This is another in the series of podcasts from our trip in Europe.
Knowing exactly where you are on the earth’s surface is pretty important for most of us, and absolutely vital for airline pilots, surveyors, engineers and cartographers. Early study of location was difficult and inaccurate, hampered by lack of technology we now take for granted, and also by faulty understandings of the earth’s shape and location and movement in space.
I have long wanted to visit Greenwich, in London, to see the place which was designated as one of the ‘starting place’ for measurements on the earth’s surface, and also the reference point for time zones.
This map shows the location of the video, and the Prime Meridian:
View Royal Observatory, Greenwich, London, UK in a larger map
Royal Observatory, Greenwich
In 1884, Greenwich was chosen as the place for the ‘Prime Meridian’, the official dividing line between the eastern and western hemispheres, the line of 0° longitude. Of course, the Equator is the equivalent line of 0° latitude, dividing the northern and southern hemispheres.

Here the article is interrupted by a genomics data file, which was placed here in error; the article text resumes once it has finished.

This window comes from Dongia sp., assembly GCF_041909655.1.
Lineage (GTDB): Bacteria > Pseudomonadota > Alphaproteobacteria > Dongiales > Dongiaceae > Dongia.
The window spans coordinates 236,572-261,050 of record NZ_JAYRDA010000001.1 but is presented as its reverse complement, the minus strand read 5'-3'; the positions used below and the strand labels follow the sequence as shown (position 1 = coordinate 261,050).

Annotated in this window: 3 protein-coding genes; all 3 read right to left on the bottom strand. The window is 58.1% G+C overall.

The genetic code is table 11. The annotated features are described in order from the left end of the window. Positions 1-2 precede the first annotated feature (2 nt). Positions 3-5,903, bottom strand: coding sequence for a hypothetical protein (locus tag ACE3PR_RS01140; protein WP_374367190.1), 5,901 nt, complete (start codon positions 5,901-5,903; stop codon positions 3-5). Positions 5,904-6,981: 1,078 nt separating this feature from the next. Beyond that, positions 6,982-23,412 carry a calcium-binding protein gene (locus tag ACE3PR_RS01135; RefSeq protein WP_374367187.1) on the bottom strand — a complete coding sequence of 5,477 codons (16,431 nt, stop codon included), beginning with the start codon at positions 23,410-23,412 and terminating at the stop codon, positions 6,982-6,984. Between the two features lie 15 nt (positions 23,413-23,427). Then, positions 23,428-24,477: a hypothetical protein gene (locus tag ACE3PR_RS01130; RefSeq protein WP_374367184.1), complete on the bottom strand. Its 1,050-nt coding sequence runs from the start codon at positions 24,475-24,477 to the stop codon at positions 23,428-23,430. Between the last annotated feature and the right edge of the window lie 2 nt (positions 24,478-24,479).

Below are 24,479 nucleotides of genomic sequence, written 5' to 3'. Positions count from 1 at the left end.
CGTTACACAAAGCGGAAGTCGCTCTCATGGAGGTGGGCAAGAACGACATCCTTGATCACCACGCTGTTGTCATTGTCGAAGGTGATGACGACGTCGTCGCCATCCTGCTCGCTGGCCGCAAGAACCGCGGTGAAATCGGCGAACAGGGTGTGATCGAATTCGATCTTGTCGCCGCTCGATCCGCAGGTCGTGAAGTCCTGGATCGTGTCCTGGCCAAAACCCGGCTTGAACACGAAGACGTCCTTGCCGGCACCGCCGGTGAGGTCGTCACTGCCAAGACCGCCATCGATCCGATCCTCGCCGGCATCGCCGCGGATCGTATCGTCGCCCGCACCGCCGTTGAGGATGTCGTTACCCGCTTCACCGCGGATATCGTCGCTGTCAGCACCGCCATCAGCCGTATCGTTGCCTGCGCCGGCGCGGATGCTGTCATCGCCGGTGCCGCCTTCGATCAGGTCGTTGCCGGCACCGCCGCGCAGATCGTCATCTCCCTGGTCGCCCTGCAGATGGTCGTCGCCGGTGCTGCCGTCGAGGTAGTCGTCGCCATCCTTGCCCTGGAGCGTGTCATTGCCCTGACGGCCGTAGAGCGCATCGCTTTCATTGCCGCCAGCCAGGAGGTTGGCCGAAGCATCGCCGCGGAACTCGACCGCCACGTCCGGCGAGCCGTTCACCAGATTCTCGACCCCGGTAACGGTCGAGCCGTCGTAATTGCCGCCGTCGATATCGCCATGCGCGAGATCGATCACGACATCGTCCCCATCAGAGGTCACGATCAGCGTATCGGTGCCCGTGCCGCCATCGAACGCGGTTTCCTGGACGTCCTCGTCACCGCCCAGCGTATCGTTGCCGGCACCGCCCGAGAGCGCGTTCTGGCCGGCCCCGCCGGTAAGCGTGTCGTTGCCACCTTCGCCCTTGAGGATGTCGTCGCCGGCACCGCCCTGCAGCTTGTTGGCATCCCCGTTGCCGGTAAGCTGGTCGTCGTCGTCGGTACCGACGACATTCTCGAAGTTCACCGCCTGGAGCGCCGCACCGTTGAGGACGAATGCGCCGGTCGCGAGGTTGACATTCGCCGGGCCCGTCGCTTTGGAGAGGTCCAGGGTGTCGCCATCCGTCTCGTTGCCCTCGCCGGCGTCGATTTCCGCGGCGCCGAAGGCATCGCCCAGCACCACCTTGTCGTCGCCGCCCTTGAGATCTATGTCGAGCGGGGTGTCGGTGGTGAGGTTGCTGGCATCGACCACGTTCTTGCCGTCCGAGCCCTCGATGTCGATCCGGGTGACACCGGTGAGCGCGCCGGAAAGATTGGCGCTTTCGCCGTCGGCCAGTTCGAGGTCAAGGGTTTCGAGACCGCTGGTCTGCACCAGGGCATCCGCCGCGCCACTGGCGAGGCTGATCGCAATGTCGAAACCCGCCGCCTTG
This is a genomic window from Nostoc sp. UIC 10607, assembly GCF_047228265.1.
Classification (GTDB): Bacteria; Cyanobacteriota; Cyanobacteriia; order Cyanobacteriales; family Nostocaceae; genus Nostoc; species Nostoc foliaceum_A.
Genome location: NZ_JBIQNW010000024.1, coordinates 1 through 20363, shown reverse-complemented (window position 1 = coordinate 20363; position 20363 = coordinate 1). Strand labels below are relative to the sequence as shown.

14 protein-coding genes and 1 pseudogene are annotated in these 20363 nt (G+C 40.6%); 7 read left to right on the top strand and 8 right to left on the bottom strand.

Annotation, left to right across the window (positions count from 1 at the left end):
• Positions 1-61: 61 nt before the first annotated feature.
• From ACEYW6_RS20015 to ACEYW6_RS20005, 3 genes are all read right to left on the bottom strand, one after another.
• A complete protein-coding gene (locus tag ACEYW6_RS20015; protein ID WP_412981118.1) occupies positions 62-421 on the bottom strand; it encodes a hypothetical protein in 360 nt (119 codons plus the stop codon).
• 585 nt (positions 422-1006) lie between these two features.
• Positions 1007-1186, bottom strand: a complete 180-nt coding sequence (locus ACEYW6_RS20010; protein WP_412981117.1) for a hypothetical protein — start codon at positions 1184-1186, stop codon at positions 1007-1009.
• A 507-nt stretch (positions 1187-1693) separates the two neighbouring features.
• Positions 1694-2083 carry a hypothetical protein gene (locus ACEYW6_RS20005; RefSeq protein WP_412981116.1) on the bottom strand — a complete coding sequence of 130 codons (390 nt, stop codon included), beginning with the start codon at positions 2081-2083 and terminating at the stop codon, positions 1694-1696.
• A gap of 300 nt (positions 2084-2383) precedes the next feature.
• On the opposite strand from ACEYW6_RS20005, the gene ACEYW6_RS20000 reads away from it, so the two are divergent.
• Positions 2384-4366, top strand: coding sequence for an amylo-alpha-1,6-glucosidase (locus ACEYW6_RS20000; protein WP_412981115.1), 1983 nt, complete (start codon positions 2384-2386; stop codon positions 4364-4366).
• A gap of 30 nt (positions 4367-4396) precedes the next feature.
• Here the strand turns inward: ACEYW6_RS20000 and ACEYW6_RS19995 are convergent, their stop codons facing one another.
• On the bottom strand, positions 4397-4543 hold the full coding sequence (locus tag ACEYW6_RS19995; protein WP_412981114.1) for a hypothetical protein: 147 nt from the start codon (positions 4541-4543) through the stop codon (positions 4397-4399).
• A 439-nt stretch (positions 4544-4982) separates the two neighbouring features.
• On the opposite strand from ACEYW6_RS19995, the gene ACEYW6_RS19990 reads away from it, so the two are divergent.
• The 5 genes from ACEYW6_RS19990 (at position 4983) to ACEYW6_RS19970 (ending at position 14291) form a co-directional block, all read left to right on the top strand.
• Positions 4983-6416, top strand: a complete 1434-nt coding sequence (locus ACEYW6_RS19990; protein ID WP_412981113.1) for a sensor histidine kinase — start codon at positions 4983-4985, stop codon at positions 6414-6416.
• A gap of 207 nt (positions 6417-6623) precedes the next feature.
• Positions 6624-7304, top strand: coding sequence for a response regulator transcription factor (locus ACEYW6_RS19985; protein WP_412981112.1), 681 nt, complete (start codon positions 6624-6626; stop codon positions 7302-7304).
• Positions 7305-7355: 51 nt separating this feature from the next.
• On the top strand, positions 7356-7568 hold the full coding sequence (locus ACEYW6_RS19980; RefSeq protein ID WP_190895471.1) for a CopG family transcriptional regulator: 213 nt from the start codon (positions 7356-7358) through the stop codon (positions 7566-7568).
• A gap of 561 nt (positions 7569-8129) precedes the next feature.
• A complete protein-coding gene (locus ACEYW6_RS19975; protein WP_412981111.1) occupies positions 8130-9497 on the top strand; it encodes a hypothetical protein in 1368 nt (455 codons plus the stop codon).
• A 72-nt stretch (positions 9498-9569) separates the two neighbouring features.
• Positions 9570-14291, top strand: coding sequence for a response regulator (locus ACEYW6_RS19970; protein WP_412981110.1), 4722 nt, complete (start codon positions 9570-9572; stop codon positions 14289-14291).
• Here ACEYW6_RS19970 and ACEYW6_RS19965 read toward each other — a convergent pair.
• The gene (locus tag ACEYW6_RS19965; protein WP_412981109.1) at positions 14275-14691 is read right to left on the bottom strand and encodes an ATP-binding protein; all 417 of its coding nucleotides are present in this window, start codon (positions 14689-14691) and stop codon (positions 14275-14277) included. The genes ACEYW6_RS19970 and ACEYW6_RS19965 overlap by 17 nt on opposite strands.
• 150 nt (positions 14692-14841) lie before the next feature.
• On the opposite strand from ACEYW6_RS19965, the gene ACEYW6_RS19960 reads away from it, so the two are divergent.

The Royal Observatory at Greenwich website includes this interesting snippet about the history of the Prime Meridian:
The Greenwich Meridian was chosen as the Prime Meridian of the World in 1884. Forty-one delegates from 25 nations met in Washington DC for the International Meridian Conference. By the end of the conference, Greenwich had won the prize of Longitude 0º by a vote of 22 to 1 against (San Domingo), with 2 abstentions (France and Brazil).
The day we visited we had to drive to Scotland and didn’t have time to go into the observatory. If you have time when you visit London, I recommend a visit to this iconic location on our planet.
Related Mathematics Topics
- Location on a plane; coordinate geometry
- Location on the earth; latitude and longitude
- Time measurement
- Time zones